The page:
Lanny Davis, a former White House Special Counsel, blamed television. Really. The point was that Obama is going to do better in that medium, and McCain was doomed in the debates from the start. An interesting counterpoint to Ratner, who felt that McCain's behavior, not his presence, was what killed him in the debate.
Andrea Tantaros, a Republican political commentator, said that McCain won the first 20 minutes, which was all that mattered, because after that everyone went to sleep. She then claimed Obama "waxed poetic" about "Republican" mores such as personal responsibility and tried to tie it into Jessica Simpson, a clear swipe at the "celebrity" ads the Republicans put out during the late summer. Because Democrats clearly aren't concerned about personal responsibility. And W certainly is. To Republicans - if you're tired of the left portraying you as greedy, rich bastards, perhaps you might do the Christian thing and turn the other cheek for a while and stop portraying Democrats as lazy socialists who don't want to work for a living. Democrats are as patriotic, as hard-working, as brave, as smart, and as clever as Republicans. And equally not all of those things at the same time. I'm becoming convinced that, side issues such as religion aside, the core difference between the left and the right is that the right thinks that you get what you deserve, while the left knows it isn't true too much of the time.
Cal Thomas, the Right's pet African-American (see how many black faces you see at McCain rallies - they are damned few and far between) felt this was McCain's strongest showing yet. A strange result, seeing as the early polls are giving Obama his strongest result yet. He also said that the Republicans were issuing a challenge to the American people to take back and rebuild their country. Apparently from themselves.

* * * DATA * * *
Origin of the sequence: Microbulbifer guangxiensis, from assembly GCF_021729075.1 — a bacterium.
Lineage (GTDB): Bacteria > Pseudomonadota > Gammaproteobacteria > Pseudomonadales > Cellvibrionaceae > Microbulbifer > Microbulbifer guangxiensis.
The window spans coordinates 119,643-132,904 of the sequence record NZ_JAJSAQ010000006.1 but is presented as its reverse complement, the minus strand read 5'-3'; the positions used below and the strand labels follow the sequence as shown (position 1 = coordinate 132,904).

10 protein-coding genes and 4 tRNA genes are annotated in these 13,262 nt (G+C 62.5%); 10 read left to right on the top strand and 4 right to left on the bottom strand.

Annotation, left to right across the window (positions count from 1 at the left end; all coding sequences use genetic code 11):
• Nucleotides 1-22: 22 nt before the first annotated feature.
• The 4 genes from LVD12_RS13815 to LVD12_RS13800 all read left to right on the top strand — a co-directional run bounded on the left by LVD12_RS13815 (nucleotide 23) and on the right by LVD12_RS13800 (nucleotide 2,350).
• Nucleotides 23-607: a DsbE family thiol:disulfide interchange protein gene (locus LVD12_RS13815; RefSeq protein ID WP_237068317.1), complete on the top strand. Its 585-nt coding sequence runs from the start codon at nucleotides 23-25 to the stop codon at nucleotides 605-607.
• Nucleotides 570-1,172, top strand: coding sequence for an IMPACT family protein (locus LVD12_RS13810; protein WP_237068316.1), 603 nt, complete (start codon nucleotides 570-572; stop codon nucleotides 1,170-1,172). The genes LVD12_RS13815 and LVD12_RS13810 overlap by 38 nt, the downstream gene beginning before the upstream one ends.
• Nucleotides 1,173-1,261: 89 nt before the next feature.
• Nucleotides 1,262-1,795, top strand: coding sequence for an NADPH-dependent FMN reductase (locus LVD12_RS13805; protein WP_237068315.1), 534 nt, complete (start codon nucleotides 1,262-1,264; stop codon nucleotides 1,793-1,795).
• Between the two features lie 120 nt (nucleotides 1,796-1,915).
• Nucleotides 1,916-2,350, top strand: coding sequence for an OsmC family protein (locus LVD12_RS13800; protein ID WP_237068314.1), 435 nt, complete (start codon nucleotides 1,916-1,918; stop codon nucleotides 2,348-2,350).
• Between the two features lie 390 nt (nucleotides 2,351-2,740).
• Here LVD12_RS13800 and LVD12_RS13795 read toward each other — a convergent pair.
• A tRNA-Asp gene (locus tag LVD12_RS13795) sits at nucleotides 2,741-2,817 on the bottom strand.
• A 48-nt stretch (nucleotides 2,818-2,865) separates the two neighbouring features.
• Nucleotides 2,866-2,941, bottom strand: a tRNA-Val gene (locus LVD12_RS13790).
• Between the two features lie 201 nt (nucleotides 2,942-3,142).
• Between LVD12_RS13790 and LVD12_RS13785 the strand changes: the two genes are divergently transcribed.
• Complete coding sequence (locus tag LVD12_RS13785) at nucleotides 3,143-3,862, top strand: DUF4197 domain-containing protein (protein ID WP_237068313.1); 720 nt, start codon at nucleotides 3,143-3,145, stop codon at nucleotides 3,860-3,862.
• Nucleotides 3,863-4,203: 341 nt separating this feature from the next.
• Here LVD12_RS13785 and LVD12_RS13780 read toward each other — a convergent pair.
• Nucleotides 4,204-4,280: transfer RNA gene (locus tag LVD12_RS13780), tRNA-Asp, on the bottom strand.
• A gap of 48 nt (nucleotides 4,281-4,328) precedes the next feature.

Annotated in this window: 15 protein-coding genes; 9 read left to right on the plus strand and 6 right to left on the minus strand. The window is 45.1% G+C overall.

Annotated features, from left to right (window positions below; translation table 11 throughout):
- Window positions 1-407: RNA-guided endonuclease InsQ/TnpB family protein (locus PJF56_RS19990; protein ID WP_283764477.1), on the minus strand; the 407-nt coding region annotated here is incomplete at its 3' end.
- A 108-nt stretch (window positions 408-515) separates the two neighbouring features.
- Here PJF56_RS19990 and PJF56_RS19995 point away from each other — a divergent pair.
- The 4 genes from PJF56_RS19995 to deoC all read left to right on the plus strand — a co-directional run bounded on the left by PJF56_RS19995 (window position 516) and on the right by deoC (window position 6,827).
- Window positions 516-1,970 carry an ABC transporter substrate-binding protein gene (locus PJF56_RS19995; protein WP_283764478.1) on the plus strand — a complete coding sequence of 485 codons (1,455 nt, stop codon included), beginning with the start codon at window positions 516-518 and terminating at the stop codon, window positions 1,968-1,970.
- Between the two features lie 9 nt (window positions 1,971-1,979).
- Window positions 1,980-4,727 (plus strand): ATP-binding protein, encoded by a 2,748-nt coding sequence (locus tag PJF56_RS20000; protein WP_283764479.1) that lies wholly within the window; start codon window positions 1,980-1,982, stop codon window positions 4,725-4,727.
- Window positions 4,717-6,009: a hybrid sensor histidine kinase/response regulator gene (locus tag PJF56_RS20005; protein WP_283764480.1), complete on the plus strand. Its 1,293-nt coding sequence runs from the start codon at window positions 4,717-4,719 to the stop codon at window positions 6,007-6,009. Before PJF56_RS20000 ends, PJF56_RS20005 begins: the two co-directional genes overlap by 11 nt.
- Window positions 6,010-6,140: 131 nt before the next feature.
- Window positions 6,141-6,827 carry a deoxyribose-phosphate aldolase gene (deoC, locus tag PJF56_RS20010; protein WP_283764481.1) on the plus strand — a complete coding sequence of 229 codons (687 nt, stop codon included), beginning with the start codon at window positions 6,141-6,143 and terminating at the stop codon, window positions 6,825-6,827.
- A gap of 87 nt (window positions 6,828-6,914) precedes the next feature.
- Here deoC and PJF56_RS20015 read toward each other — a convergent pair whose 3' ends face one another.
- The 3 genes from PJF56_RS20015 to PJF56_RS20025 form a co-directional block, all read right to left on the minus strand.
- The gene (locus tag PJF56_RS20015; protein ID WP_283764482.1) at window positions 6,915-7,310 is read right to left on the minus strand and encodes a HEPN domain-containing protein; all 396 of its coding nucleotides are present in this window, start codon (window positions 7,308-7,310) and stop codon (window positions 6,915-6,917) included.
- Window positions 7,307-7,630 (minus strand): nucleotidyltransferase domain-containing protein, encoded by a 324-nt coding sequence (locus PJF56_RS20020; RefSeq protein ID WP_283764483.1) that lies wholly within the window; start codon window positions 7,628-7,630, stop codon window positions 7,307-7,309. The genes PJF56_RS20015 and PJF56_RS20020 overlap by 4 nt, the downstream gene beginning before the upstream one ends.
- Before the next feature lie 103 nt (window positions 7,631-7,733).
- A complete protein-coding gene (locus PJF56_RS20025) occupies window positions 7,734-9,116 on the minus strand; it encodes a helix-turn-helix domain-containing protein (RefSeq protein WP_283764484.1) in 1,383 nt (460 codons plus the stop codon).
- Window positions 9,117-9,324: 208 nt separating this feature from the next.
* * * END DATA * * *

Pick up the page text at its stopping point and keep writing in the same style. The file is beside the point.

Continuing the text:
Fred Barnes, another Fox political commentator, felt that McCain dropped the ball by not taking up the issue of abortion more strongly. Because that's clearly what's wrong with the country, too many abortions. On a planet that is running out of room, out of resources, out of time, and all largely because there are simply too damned many people on it, the abortion issue is one that will run out of steam in the next 20 years when our very survival depends upon birth control of Chinese proportions. Not to mention that two Bush appointees to the Supreme Court haven't even tried to overturn Roe vs Wade. Why? Because the minute they do, the energy that the Right has controlled by drumming up opposition to choice goes straight back to the Left. It's always the people who feel oppressed who work the hardest.
This commentary (and others I've left out) can be seen here. I recommend that you go take a look for yourself rather than just read the excerpts I've chosen to post, as I do with any quote used for political purposes. Of course, Fox chose these quotes as well, so make of them what you will. Any "news" organization claiming to be both "fair and balanced" and clearly partisan at the same time (Bill Kristol has said it in public on repeated occasions) is really only one of the two, and I'm guessing the latter. Now is when the Right will begin to feed on it's own in an effort to salvage what is looking more and more like the end of the Republican Revolution that began in 1994. For someone who understands that hard work isn't always rewarded, and that often no work at all is rewarded even more, it's about freakin' time.